I wake each morning and wonder which plant or group of plants has caught your eye the previous day. I am loving your recent writing on colour and use of the colour wheel and today’s blog has opened my eyes up as to using contrasting colour in the background on pictures. Your hot border has inspired me to cut a new bed from my ever decreasing lawn, to create my Zing Boarder. I am simply loving those hot colours which now I feel I have been missing out on.

    I think I simply wanted to say thank you and to let you know how much I appreciate your undoubtedly hard work.

    With warmest regards,

    Susan Thomas

    1. Ali says:

      Dear Susan, thank you so much for your lovely email and comment. You made it through – it’s just that I have to ‘approve’ a new person to comment. You’re in the club now!

      It is for readers like you that I blog. I love sharing what I love with others who might also love it. Thank you so much for your support. I am delighted to hear you are planning a ‘Zing Border’! There are so many zingy plants to fill it!

  2. photosociology says:

    You’ve made some wonderful photos here Ali, I’m glad it’s going well with your new camera and lens.

    I love the softness of the gladiolus bud. It’s beautiful.

    1. Ali says:

      Thank you – it is all because of you!!

  3. More exquisitely beautiful prose and photography

    1. Ali says:

      Thank you, Derrick. Your comments are always lovely!

  4. susurrus says:

    Beautiful! I love to see soft backgrounds like this – it’s something I really struggle with, using an iPhone.

    1. Ali says:

      That was the one thing that made me use an SLR. Though I understand the iPhone X now has the option of soft backgrounds (if you want to spend that much money on an iPhone!)

  5. fredgardener says:

    Very nice pictures Ali! I discovered the bokeh word a few months ago and your photos describe it perfectly!

  6. Heyjude says:

    You have so many delicious plants Ali. A quick question – how close together do you plant perennials? I have a 1m x 2m bed to plant up and wondering just how many I can squeeze in without overcrowding them. On Claire Austin’s site she suggests (24 plants) requires a space of around 90cm wide x 240cm long. So I am thinking of 18 plants, but is that too many?

    1. Ali says:

      I go with the very rough estimate that I read in Claire Austin’s book: 3 plants per square metre. I do this in a very estimatey way, i.e. by eye! I tend to plant in clusters of 3, and then infill with one more if I have a gap. So if my maths is not failing me, for a bed of 90cm x 240cm I would be guesstimating 8 or 9 plants. But sometimes you might be planting for succession, so if I was planting oriental poppies with knautia, and I know I am going to cut back the poppies after flowering so that the knautia can take over, then I would plant them a little closer. I think my tendency is to plant too close; I split most of my perennials every three years or so, so this is always correctable!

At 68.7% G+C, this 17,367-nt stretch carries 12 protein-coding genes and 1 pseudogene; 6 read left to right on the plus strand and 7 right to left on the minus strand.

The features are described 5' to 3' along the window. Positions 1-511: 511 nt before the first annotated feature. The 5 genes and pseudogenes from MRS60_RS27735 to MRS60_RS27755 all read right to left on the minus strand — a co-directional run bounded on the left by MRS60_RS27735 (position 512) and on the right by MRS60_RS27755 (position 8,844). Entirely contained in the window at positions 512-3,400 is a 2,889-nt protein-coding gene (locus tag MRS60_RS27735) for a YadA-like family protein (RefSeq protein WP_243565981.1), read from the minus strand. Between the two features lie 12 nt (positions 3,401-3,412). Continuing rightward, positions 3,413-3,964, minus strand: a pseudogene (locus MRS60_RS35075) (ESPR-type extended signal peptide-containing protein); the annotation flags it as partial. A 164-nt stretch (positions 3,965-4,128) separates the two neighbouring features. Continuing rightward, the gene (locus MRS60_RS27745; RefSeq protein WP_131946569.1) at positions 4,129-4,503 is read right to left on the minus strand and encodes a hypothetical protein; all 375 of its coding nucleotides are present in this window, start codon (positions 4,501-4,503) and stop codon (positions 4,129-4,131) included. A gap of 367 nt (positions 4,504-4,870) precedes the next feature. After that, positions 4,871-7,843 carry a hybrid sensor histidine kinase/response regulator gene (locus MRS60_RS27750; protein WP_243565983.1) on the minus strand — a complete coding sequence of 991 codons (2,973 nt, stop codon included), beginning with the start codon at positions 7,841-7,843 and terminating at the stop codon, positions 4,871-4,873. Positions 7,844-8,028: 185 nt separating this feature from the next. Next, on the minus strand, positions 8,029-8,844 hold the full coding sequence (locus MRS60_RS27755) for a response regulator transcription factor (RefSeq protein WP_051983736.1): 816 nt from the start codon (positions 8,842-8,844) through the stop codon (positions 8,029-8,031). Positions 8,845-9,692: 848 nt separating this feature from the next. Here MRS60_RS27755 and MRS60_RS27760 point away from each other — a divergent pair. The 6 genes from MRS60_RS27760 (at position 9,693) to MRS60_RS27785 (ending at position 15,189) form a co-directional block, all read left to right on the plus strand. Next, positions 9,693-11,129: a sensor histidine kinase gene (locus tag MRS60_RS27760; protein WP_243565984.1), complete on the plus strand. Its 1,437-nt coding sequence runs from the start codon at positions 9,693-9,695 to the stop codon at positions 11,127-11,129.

1. Heyjude says:

        Thanks Ali, this is great information. I will check on the flowering times of the plants I have chosen and see how that works. Also some will be edging plants and low growing and others in the middle tall thin ones, so that might make a difference. As you say, I can always thin them out in the future. Thank you for your help. Maybe I should buy the CA book!

      2. Ali says:

        Oh yes. Brilliant bedtime reading.

      3. Heyjude says:

        I have also gone through my list and removed any that the slugs like!

  7. bcparkison says:

    Wonderful photos. Bokeh is also a term we use in card making. Makes really nice backgrounds .

    1. Ali says:

      Oh, that’s interesting. When I have dabbled in card-making I found I was choosing too busy backgrounds and had to rein it in, otherwise you don’t appreciate the subject.

  8. Robyn Haynes says:

    Superb photos for the watercolour artist. Bokeh is exactly what I try to achieve.

    1. Ali says:

      That’s interesting Robyn. I do find myself thinking of either pastels or paint when I look at these backgrounds. I don’t have the skill to draw or paint, so am very happy a camera can please me in this way!

  9. What a lovely set of images, Ali! I was intrigued by your connection of near-sightedness (I have that too) and the bokeh effect, what a great insight.

    You can control the bokeh in your garden photos by the aperture settings. The smaller the number (like 2.4 or 2.8), the more bokeh you will get on everything that is not in the main focus. Bokeh decreases as you go up to the larger aperture numbers (like f8, f11, etc.). I personally prefer f5.6 and lower in my shots to set the flowers off of the background, which is what your photos show so beautifully! Have fun with your new camera – you have such a great eye for the beautiful 🙂

    1. Ali says:

      Thank you. I really need to read that manual!! Maybe some holiday reading?